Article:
As I grew older, the wandering of my eye was obvious only to those friends in high school who stayed up all hours of the night with me laughing, studying, crying. It was those friends who had learned to look past the eyes and love the soul. Yet to me it was a dominant feature every time I looked in a mirror, or saw a picture of myself. It was slowly becoming my identity.

The older I got the more my eye wandered. Having gotten married at 19 my husband married what he thought was a ‘normal’ person, but I knew better. Every time I looked in the mirror I was reminded of my weakness. They say the eyes are the doorway to the soul and all mine seemed to lead me to was shame and embarrassment.

I got to the point where I’d avoid anyone from the past so I wouldn’t get questions like, ‘Has your eye always been like that?’ I’d close my ‘bad eye’ when looking at specific people in a crowd to avoid the awkward look of confusion on their face as they looked behind them to see if I was looking at them or not. I tried to embrace my eye by pointing it out to my students as I introduced myself as their new teacher for the year. And it was a bit endearing when one student said they were excited to get the crazy-eyed teacher. Little kids would ask about it, adults would ask about it. I felt like my words faded into the distance, consumed with thoughts of my eye. This thing that I wanted so badly to hide had become the thing that appeared like a scarlet letter with each new person I met.

Somehow I had created this, I deserved it. I wasn’t good enough, worthy enough or pure enough, were the words written for all to see on the doorway to my soul.

Having thought about surgery a couple of times, I couldn’t bring myself to do it. Who was I to change the way God made me? What am I going to do next, want a boob job or liposuction? Vanity, this whole thing is about vanity! A good Christian wouldn’t do this surgery. You must not be close enough to God to feel like you need surgery to be fixed. Who was I to spend that much money on myself? There are people much more valuable with worthwhile causes who could use that money; how selfish! The lies continued in my head for years… I was being consumed.

Finally realizing I couldn’t live in the struggle of it all, I began to look into having my eye ‘fixed’. Telling myself if it didn’t cost too much money, I’d be willing to consider it. (In the back of my head thinking it wouldn’t be an option because insurance couldn’t cover a surgery that was pure vanity.) I was wrong, surgery, post-op, pre-op, medication – everything was completely covered. It was as if God was giving me a gift and all I needed to do was receive it.

There was a risk involved, my eye could turn in instead of out. I could have to get used to a whole new set of frustrations. Did I trust God? Did I believe this was a gift? Did I really want to change?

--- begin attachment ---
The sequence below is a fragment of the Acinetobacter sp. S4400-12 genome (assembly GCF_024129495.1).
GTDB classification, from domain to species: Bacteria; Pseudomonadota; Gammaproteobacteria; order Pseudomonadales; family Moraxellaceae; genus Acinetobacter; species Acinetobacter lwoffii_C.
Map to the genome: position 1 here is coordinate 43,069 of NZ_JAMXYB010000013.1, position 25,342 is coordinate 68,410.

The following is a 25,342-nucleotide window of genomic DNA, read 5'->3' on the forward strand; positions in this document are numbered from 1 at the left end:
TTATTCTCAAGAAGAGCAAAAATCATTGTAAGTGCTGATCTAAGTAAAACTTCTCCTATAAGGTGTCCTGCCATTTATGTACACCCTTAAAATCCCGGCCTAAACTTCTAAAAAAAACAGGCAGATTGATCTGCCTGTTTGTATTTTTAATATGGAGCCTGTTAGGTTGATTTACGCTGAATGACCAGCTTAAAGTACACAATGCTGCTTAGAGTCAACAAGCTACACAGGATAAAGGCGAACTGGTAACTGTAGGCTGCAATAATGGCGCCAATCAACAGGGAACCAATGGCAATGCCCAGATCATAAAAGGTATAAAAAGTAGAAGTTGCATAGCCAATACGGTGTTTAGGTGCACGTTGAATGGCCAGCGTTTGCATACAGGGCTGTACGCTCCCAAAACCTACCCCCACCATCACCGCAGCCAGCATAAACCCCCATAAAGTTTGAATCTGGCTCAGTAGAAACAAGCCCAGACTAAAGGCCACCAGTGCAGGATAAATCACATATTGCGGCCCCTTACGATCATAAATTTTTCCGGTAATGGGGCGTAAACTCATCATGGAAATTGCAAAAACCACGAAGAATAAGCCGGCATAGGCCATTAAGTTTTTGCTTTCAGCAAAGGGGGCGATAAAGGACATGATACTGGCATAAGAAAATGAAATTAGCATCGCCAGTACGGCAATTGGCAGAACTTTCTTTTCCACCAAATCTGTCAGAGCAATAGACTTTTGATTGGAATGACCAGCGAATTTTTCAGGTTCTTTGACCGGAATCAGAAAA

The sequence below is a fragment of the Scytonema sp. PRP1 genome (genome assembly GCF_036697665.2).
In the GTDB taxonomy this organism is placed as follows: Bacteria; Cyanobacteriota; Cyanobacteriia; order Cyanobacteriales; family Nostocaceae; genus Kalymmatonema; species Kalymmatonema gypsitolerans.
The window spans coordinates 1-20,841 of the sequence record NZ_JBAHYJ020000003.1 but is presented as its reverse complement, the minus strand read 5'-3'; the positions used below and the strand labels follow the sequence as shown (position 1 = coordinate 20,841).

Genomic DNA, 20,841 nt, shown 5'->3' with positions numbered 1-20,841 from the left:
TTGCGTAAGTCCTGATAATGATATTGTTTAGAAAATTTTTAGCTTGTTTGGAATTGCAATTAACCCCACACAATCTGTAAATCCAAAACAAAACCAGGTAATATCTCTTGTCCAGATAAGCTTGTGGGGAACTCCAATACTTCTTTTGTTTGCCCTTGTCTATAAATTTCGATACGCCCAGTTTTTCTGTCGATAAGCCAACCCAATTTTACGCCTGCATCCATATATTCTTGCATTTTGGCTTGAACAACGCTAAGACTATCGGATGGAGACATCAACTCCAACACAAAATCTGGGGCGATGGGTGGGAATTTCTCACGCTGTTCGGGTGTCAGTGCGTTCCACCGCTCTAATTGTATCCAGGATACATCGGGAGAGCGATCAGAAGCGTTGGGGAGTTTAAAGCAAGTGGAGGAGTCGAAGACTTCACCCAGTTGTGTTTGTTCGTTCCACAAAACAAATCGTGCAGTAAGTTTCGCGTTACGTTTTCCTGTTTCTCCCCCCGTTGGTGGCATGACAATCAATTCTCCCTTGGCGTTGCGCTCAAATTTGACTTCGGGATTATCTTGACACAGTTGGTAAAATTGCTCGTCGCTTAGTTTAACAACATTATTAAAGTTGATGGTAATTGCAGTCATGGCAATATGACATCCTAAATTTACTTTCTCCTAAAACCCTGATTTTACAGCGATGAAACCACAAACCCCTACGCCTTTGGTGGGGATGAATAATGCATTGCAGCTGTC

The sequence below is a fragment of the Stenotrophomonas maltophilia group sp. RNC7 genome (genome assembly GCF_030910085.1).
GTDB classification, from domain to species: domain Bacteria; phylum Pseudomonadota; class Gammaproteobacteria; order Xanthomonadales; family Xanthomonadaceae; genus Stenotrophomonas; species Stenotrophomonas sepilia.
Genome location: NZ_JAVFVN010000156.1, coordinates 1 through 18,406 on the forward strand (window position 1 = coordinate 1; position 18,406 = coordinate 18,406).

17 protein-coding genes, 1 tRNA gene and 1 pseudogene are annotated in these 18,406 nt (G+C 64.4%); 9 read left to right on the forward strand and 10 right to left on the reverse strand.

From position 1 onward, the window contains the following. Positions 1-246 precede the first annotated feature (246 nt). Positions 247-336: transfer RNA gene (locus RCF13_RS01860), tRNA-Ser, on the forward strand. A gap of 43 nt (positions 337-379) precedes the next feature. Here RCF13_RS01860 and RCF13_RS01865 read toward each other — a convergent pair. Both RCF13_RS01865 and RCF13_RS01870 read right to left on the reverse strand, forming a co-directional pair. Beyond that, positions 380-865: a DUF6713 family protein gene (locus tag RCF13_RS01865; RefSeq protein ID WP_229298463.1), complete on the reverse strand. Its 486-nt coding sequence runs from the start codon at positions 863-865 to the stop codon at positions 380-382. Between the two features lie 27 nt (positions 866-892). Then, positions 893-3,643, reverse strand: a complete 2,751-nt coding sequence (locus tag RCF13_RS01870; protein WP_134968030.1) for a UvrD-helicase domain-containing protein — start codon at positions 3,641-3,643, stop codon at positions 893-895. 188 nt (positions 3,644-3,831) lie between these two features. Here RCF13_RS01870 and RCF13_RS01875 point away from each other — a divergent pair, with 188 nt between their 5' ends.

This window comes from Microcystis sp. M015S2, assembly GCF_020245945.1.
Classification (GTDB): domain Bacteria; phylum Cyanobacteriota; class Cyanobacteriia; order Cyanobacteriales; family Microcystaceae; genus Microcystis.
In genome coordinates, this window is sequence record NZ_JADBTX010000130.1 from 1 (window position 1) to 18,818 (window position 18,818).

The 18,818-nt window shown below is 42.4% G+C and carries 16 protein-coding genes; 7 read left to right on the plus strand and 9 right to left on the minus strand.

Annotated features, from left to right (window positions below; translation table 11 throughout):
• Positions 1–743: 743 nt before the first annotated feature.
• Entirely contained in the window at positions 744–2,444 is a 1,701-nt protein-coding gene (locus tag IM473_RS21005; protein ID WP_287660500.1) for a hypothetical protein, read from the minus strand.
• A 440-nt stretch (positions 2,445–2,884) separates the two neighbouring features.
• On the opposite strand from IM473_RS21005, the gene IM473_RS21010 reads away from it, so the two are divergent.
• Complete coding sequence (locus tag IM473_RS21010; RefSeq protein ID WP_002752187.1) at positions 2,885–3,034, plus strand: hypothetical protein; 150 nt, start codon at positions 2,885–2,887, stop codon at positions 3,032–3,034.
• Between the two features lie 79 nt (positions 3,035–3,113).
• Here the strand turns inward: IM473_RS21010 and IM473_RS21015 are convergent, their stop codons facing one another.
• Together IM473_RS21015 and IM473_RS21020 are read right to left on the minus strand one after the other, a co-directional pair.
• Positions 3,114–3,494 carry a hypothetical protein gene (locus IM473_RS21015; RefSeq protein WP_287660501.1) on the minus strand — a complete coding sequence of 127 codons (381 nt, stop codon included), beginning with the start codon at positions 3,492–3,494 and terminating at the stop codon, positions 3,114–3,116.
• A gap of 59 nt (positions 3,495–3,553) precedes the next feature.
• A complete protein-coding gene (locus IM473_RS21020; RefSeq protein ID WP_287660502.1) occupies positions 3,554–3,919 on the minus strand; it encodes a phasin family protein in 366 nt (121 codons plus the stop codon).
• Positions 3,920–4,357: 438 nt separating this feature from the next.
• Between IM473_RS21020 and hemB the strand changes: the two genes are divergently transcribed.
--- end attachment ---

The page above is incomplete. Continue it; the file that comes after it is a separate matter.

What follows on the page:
After much research and many talks with my family I decided it was worth the risk. That’s when I began to see all that I had wrapped up in this one thing. I began to imagine my eyes being straight. I imagined a life where I boldly walked up to old friends, confident of the person I was, sure of my value. I imagined looking in the mirror and enjoying the image staring back at me. I imagined feeling beautiful, secure, and lovey. Without shame.

Two surgeries and almost three years later I realize my insecurities went far deeper than the doorway. The lies that penetrated my soul remained long after the doctor bragged about how well the surgery had turned out. The feelings of ugliness, unworthiness, and pain did not go away when the questions about my eye stopped. The scarlet letter was still imprinted onto my very being.

There it lay deeply rooted – founded in the lies of my youth, stronger than any external force. And here I am: still too shy to go up to an old friend from high school, still on the brink of tears when I shop for jeans, and still having to remind myself daily that my beauty comes from within. That the gift I was given was a priceless one from my Daddy God, who sees me as his priceless daughter, beautiful, worthy and pure.

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Seasons of Change

Poets for generations have written about this incessant mystery, this unwavering friend.

Tennyson pened the obvious when he wrote, “Then came a change, as all things human change…” in Enoch Arden.

Shakespeare’s the Seven Ages of Man, depicting a melancholy rendition of life speaks of it, “All the world’s a stage, And all the men and women merely players, They have their exits and entrances, And one man in his time plays many parts,…”

I could sit here and write for pages the quotes of greats from yesterday and today that have intimately wrestled with the seasons we all find ourselves in, that I now find myself in.

Every fall I wait in anticipation for the constant that tells me our lives are getting back to the usual routine. It generally happens on a Wednesday evening in mid-September. After school we scarf down a quickly prepared dinner (or drive-thru), then off to the Vineyard. The girl’s excited to start youth group and I…, well this year my routine has changed…

At the beginning of the summer I would have told you my constant would be there. You can count on me, I won’t say no. I even had one little girl ask me with a crooked toothed smile that lit up my heart, “Are you going to be in AWANA again this year.” My answer immediately, “Of course I am, I love AWANA, I wouldn’t miss it for the world.”